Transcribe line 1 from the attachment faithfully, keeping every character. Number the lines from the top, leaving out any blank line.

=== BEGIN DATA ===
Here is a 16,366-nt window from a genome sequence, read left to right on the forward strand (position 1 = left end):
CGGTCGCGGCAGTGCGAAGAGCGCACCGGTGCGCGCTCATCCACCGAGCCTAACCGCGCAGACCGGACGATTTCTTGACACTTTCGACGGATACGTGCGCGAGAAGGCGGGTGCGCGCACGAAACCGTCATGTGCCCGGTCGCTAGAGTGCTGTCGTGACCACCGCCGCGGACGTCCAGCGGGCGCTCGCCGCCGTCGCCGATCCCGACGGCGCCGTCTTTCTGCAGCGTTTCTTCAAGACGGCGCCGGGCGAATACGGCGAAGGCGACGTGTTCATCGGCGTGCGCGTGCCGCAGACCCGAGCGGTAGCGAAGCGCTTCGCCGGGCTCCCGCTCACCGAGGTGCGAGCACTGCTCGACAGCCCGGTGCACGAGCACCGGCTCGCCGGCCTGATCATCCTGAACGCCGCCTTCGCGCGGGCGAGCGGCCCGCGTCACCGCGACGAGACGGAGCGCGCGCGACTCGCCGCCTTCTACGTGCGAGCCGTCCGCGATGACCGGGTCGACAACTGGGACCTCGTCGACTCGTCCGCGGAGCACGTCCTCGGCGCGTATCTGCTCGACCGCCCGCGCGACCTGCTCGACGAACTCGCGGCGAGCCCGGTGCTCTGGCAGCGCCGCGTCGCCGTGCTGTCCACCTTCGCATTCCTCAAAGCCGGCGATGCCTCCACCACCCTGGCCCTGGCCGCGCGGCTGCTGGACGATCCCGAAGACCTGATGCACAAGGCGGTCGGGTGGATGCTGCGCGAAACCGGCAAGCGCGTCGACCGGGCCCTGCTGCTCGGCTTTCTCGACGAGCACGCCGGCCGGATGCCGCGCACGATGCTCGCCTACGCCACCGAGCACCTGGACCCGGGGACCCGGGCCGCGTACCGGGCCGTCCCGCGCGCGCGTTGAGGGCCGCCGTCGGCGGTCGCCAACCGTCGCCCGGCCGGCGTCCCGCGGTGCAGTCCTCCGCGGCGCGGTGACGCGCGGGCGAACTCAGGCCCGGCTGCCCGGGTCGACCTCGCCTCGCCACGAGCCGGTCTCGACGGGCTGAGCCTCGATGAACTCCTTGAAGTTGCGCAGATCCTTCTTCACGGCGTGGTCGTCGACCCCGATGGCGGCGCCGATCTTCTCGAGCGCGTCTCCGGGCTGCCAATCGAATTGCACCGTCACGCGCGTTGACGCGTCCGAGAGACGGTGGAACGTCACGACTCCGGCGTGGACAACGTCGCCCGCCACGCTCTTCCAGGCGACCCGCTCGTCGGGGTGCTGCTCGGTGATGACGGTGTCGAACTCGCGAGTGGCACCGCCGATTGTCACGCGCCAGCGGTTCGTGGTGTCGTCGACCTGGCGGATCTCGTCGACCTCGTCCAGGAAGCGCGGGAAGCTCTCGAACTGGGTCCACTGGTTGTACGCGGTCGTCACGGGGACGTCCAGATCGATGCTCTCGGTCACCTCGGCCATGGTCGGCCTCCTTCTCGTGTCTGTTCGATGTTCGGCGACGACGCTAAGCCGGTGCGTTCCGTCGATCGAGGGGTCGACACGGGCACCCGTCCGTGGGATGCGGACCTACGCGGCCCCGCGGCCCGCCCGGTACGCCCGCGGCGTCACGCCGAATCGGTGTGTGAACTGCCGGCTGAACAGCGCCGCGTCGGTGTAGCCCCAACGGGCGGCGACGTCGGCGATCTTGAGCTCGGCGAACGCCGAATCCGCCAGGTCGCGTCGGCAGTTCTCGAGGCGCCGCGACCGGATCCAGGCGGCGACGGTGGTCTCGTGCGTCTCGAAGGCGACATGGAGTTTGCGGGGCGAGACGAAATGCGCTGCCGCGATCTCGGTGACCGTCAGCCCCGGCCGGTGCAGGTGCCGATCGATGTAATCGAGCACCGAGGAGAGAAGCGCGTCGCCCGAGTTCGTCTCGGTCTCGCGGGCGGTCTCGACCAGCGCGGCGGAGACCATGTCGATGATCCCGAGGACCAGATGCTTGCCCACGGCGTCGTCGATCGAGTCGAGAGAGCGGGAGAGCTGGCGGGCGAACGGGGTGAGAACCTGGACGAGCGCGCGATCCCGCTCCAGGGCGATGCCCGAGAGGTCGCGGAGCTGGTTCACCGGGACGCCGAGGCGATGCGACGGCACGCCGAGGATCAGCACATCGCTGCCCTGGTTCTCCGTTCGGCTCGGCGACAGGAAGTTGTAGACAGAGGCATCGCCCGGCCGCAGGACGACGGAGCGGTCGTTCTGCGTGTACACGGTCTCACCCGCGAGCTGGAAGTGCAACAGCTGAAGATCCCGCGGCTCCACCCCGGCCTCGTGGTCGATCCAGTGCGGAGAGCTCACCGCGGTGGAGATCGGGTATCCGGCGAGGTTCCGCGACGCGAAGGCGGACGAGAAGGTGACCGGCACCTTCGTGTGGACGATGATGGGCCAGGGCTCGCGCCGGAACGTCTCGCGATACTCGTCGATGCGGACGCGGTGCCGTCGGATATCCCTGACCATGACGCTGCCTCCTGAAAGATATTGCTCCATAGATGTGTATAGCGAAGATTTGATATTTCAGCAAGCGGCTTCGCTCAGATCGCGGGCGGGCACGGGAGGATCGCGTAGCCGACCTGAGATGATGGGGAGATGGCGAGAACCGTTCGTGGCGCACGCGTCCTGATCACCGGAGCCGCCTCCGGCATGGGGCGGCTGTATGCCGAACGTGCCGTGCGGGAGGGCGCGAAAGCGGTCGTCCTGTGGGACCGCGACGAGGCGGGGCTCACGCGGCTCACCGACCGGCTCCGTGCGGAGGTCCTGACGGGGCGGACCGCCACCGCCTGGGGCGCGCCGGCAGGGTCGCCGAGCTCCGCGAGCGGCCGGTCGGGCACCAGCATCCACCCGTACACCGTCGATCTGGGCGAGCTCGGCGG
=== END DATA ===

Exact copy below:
Here is a 16,366-nt window from a genome sequence, read left to right on the forward strand (position 1 = left end):